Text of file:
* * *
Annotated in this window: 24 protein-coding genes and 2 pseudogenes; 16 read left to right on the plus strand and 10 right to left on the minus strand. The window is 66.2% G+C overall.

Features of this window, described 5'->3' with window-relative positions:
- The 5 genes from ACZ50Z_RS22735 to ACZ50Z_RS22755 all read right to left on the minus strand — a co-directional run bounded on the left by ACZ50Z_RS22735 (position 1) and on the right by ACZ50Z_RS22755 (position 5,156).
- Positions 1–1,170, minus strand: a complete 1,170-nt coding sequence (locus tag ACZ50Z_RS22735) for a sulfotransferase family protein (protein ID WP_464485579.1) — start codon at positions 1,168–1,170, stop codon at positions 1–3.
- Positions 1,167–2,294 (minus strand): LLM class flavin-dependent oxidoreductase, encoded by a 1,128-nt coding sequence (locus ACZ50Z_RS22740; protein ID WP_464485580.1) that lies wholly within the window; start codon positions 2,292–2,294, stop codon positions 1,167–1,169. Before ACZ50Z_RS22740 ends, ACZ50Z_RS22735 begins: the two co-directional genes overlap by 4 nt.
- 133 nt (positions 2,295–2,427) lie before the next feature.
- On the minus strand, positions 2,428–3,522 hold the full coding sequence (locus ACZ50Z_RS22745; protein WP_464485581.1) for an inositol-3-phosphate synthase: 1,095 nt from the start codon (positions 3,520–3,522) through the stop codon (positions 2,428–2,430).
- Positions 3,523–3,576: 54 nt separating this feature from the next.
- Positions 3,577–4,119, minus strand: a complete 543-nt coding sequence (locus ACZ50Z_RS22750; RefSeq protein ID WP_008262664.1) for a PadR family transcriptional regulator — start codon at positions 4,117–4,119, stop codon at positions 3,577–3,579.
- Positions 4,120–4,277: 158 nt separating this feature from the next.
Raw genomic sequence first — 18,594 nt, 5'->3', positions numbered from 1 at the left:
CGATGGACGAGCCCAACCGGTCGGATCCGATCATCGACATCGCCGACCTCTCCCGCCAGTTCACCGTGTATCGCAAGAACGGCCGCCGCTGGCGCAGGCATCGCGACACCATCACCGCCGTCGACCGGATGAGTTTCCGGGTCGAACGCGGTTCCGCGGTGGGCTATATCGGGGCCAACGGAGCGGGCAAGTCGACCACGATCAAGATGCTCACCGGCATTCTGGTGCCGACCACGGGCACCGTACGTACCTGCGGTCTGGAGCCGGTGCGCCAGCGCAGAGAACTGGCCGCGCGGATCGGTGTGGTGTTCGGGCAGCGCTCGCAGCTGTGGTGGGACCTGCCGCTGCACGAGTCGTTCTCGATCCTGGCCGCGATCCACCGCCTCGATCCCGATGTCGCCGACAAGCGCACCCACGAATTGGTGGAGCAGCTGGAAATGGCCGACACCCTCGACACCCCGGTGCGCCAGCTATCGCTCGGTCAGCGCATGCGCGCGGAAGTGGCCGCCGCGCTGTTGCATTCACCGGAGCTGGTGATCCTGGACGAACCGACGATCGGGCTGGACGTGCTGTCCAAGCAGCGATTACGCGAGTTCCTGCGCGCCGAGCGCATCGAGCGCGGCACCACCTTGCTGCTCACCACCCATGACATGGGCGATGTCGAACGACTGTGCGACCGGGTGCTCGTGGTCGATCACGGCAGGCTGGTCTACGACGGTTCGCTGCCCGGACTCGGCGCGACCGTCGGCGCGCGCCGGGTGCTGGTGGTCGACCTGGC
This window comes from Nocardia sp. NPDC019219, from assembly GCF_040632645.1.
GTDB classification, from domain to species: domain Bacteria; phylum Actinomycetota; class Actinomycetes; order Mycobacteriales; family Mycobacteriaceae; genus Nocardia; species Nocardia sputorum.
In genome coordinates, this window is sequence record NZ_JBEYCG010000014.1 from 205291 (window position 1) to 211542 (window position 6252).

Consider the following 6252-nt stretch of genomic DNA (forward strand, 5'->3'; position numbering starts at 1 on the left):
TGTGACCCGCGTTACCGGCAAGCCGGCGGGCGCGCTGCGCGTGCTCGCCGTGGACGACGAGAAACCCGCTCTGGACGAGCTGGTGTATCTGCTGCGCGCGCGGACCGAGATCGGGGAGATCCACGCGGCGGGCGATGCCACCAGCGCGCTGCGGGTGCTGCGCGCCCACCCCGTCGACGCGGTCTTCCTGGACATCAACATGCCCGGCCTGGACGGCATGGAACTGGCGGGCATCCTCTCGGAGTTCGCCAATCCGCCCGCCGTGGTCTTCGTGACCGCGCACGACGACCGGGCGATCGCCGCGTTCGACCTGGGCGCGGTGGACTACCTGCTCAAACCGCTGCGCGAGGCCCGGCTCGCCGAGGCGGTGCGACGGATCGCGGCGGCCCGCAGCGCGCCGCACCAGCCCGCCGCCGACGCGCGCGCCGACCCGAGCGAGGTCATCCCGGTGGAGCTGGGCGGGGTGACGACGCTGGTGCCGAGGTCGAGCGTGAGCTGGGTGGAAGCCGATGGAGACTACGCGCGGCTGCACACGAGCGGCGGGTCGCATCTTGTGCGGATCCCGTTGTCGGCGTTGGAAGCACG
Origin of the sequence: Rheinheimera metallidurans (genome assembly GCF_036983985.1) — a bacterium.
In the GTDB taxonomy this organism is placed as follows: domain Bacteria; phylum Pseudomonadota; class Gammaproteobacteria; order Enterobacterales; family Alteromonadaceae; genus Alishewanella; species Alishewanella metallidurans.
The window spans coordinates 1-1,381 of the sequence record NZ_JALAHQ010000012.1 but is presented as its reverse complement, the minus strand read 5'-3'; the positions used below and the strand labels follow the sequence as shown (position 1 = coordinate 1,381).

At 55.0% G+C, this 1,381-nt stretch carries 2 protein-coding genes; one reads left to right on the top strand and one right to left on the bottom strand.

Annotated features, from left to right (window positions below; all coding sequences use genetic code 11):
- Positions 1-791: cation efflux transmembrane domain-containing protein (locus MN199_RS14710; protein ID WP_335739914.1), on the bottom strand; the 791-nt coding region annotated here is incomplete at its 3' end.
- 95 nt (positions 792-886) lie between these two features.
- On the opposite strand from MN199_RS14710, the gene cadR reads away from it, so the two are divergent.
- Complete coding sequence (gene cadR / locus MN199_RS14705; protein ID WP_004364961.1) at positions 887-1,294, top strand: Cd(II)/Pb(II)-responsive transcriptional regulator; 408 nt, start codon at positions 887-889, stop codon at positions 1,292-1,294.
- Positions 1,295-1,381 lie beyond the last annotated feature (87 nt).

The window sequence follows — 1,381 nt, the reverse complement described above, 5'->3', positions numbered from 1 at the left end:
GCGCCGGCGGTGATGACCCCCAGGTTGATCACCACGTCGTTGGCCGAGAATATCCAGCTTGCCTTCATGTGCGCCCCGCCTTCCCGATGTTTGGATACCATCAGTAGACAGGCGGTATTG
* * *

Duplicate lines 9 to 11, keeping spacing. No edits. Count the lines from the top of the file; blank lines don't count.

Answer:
- Positions 3,577–4,119, minus strand: a complete 543-nt coding sequence (locus ACZ50Z_RS22750; RefSeq protein ID WP_008262664.1) for a PadR family transcriptional regulator — start codon at positions 4,117–4,119, stop codon at positions 3,577–3,579.
- Positions 4,120–4,277: 158 nt separating this feature from the next.
Raw genomic sequence first — 18,594 nt, 5'->3', positions numbered from 1 at the left: